Kim Widger Headshot 2013

Kimberley Widger receives grant to improve pediatric palliative and end-of-life care for children across Canada

13 March 2014

Bloomberg Nursing Assistant Professor Kimberley Widger has recently obtained funding to advance palliative and end-of-life care for children all across Canada. The Palliative and End-of-Life Care Initiative grant, funded by the Canadian Partnership Against Cancer (CPAC) will allow Widger and co-lead Dr. Adam Rapoport at Toronto’s Hospital for Sick Children to implement a national roll-out of Education in Palliative and End-of-Life Care for Pediatrics (EPEC®-Pediatrics), an innovative evidence-based program specifically designed for pediatric oncology physicians and advanced practice nurses.

Even with improvements in treatment, childhood cancer remains a leading cause of non-accidental death in children. Of the approximately 10,000 children living with cancer in Canada, more than 200 will die from the disease this year. Palliative care for children focuses on alleviating the physical, social, psychosocial, and spiritual suffering experienced by children while also promoting quality of life, fostering family connections, and sustaining hope despite the lingering possibility of death.

There is growing evidence that pediatric palliative care programs improve the quality of care provided to children and their families at end-of-life, and it is now widely endorsed that principles of palliative care should be included in the routine care of all children diagnosed with cancer, and not only for those children at the end-of-life. However, many pediatric health professionals report receiving little training specific to palliative care which has contributed to reports from families of less-than-optimal care throughout the course of the disease.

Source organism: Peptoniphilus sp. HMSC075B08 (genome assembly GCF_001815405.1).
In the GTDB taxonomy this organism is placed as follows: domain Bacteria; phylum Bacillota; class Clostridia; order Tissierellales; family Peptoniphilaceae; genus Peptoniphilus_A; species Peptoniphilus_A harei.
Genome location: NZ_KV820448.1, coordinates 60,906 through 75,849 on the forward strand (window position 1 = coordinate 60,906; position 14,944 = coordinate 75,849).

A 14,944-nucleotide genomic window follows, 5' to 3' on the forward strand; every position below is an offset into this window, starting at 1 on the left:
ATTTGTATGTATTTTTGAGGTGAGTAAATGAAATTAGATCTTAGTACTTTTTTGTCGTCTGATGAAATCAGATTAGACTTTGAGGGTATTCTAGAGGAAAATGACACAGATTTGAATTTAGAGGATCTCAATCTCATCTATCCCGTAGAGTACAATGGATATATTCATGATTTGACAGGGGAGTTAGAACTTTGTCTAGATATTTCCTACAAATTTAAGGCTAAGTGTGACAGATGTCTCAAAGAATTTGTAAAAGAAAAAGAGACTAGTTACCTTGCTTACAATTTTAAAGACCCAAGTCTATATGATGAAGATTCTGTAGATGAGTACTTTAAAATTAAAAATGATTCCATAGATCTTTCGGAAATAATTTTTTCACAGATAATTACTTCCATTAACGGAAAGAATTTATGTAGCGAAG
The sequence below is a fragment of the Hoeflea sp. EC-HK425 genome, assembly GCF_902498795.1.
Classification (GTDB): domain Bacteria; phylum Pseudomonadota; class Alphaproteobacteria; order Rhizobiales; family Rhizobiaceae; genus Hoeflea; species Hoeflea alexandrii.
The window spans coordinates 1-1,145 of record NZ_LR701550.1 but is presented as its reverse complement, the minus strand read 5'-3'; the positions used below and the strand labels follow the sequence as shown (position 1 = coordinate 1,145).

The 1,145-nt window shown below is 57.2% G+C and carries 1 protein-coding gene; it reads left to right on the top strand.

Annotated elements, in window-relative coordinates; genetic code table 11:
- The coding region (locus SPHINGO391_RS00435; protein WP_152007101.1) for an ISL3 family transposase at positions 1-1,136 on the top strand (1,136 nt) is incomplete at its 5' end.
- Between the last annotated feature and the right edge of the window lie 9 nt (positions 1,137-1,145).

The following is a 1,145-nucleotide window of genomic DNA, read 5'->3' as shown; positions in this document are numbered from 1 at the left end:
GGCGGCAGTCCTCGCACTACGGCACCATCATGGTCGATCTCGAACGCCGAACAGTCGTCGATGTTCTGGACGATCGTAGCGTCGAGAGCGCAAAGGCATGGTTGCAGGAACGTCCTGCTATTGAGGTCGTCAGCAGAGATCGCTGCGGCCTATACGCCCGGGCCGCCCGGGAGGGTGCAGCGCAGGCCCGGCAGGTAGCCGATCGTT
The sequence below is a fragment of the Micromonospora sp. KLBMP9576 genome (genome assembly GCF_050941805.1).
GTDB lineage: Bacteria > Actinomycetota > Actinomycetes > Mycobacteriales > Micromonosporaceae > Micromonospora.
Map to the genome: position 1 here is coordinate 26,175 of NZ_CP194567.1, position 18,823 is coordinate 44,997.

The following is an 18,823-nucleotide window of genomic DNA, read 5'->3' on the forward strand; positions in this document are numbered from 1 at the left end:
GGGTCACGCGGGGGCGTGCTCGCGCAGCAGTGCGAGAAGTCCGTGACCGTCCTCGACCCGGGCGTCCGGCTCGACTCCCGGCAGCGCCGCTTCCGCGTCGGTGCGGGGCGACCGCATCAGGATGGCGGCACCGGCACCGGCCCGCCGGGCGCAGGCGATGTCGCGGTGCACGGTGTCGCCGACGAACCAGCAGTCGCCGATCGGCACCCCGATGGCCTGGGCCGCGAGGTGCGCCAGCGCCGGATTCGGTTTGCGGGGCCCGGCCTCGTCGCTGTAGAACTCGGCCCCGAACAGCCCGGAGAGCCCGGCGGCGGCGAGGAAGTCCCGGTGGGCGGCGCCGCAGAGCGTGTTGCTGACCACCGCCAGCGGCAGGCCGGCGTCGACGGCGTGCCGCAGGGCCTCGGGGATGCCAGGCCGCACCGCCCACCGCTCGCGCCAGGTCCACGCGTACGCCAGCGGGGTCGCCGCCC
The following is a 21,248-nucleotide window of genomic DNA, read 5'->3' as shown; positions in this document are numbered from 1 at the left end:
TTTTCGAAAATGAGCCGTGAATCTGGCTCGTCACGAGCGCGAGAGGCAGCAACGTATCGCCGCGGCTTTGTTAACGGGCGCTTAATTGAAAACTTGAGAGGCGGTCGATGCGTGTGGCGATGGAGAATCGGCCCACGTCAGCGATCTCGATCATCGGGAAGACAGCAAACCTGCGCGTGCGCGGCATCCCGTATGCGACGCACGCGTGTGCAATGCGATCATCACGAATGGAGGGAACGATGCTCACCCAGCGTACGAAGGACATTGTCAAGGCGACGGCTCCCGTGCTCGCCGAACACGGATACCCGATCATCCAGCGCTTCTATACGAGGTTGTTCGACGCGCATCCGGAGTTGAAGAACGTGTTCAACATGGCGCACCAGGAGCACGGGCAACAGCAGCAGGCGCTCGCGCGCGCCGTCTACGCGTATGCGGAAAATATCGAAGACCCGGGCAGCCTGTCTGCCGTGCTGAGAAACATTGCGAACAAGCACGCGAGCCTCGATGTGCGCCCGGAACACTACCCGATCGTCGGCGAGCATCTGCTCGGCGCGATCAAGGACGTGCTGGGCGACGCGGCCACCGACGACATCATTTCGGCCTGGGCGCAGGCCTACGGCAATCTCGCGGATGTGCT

Widger and her team aim to improve health care provider knowledge by using a train-the-trainer education model.  The EPEC®-Pediatrics curriculum will ensure that Regional Teams representing oncology, palliative care, and the community from each of the 16 pediatric oncology programs across Canada receive comprehensive education about evidence-based palliative care while also acquiring the tools to teach others. Upon completion of the curriculum, Regional Teams will become EPEC®-Pediatrics Trainers, with the knowledge and tools to disseminate all aspects of the curriculum to other healthcare providers.  Trainers will be supported by the project team to implement new knowledge and skills and lead quality improvement projects in their local communities with a goal of improving the quality of palliative and end-of-life care for children with cancer.

“Even with the fantastic improvements in finding cures for childhood cancer, families still face the ever present fear of death, and children must endure endless painful procedures and side-effects from the treatments aimed at attaining that cure,” says Widger. “From the time of diagnosis, families need to receive care from health professionals who understand and apply the principles of palliative care to address the fears and improve quality of life not only for the child, but for mothers, fathers, brothers and sisters as well. In particularly challenging situations or when cure is not possible, earlier referrals to specialized palliative care teams have the potential to improve the quality of care.”